Tags: budget | CR | shutdown | appropriation

The Budget Battle Handbook

By    |   Friday, 27 Sep 2013 07:55 AM

From now until Oct. 1, much news will be focused on the federal government's budget/appropriation and whether there will be government shutdown.

How do you separate the rhetoric from the facts? Here is a short handbook for those wanting to know what is happening.

The federal government's fiscal year is from Oct. 1 through Sept. 30. In order to operate, it needs to:

1. Know how much it can spend during that fiscal year (budget)

2. Have permission to spend that budgeted money during the fiscal year (appropriations)

3. Have enough cash to fund that spending (debt ceiling)

Let's take the budget and appropriations first, because the current authority expires on Sept. 30, which is before the federal government runs out of money, projected sometime in mid-October.

Going on five years now, America has had to function without a budget or appropriation passing Congress and signed by President Obama. Instead of trying to finger point, suffice it to say that Republicans and Democrats, and Congress and the president are just too far apart on increasing/decreasing spending and taxes to agree on a budget.

So then how does the government operate without a budget/appropriation and still avoid a shutdown? It uses a makeshift solution called a continuing resolution (CR). A CR is a law that Congress passes funding existing federal programs at their current level until the CR expires or a budget or an appropriation is passed.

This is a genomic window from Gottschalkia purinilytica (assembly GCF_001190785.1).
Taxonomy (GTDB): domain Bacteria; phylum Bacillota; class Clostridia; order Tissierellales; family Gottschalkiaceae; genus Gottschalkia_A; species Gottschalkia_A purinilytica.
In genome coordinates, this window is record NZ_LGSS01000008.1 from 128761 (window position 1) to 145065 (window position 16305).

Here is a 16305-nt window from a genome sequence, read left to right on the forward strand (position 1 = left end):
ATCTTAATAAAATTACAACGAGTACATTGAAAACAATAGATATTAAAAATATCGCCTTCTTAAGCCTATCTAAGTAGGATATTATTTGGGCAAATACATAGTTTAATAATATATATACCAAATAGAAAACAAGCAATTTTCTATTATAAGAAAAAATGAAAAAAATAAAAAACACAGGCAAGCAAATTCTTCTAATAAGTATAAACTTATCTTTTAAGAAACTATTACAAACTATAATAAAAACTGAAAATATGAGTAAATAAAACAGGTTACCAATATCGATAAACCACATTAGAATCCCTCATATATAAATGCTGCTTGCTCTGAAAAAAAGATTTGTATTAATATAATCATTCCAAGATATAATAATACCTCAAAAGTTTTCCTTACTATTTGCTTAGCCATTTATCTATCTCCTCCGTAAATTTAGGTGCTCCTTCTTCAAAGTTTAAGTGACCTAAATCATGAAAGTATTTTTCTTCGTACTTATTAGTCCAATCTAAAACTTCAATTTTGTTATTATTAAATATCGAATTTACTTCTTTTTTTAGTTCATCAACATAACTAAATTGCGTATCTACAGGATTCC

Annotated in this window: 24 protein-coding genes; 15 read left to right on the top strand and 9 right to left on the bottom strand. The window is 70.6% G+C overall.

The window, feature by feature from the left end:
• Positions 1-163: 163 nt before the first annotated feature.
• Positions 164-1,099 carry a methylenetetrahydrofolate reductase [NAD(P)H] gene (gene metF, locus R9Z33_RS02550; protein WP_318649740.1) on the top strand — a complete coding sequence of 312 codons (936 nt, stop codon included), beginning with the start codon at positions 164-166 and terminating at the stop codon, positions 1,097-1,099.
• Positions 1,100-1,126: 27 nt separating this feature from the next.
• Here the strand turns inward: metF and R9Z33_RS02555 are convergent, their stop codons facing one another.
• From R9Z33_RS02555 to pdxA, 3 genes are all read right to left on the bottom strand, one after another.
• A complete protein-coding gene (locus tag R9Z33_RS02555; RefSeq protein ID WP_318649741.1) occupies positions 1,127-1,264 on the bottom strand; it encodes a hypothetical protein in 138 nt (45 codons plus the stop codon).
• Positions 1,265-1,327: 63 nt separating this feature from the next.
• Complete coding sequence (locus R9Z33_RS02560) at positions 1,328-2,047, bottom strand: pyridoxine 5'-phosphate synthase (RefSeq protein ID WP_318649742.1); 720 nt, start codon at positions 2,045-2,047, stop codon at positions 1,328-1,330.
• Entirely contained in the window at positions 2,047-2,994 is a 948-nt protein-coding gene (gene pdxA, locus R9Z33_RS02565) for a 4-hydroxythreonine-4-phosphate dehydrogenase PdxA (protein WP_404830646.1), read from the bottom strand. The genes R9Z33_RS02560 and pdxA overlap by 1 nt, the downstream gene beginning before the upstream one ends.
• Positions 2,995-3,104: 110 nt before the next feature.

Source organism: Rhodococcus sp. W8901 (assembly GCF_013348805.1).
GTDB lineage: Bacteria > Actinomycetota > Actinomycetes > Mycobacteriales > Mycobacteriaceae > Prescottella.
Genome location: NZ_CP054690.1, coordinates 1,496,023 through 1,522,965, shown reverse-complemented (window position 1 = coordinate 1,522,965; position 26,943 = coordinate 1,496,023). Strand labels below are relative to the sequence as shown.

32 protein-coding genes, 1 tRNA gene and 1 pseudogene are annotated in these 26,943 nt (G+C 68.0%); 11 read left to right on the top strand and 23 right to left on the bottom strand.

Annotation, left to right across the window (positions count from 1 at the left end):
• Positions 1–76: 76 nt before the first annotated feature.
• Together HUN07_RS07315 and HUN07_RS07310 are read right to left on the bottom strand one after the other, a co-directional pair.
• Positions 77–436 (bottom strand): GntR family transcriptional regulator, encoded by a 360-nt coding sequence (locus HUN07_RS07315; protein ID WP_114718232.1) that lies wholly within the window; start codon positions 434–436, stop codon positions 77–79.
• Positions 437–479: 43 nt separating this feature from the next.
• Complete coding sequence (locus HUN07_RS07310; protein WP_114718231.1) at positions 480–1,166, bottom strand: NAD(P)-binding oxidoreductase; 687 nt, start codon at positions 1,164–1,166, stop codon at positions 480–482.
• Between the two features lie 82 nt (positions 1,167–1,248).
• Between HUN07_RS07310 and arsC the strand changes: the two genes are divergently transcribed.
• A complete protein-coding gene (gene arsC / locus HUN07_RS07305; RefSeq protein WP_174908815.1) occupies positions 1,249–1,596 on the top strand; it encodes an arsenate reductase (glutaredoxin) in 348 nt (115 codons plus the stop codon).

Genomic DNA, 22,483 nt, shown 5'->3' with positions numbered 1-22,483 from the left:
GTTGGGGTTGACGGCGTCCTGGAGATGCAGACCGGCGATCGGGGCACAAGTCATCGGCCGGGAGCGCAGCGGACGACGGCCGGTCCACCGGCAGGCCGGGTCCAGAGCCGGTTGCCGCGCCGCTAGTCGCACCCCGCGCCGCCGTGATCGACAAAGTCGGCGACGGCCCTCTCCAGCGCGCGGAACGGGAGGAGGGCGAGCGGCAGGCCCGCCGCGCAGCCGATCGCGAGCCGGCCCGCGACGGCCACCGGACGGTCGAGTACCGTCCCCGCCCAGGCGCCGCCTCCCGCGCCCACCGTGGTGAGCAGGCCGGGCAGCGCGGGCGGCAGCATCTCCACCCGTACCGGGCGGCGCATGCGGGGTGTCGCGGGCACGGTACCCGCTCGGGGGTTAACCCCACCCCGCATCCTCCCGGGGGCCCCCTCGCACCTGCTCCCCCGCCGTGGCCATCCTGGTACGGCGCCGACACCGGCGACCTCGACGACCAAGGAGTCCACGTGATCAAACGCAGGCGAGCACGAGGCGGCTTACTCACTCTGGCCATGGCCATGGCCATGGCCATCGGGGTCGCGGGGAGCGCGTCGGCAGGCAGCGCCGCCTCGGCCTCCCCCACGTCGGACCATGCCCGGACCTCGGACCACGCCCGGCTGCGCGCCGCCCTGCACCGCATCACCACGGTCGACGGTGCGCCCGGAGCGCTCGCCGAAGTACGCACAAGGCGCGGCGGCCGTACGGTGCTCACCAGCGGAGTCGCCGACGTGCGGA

In the very unlikely event of a budget or an appropriation being passed by Congress and signed by the president by Sept. 30, the government will continue with business as usual. In the possible event of a CR becoming law by Sept. 30, the government will continue with business as usual.

However, in the possible event that Congress and the president miss the Sept. 30 deadline, a government shutdown will be triggered until a budget and an appropriation or a CR is passed.

The shutdown would include all parts of government except those employees essential to preventing the loss of life or property and entitlement payments. Air traffic controllers and the border patrol would report to duty, as would food inspectors.

Social Security checks would continue, as would Medicare payments. But national parks, visa offices and most parts (if not all of) the cabinet departments would be closed (e.g., Education).

A shutdown would have a sizeable negative impact on the American economy and could push our slow recovery into a stall or worse. It would also reduce the confidence the rest of the world has in America, which would hurt our image, credibility and possibly our credit. And to the delight of our enemies and competition, it would highlight the perils of democracy.

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Ed-Moy
From now until Oct. 1, much news will be focused on the federal government's budget/appropriation and whether there will be government shutdown.
budget,CR,shutdown,appropriation
449
2013-55-27
Friday, 27 Sep 2013 07:55 AM
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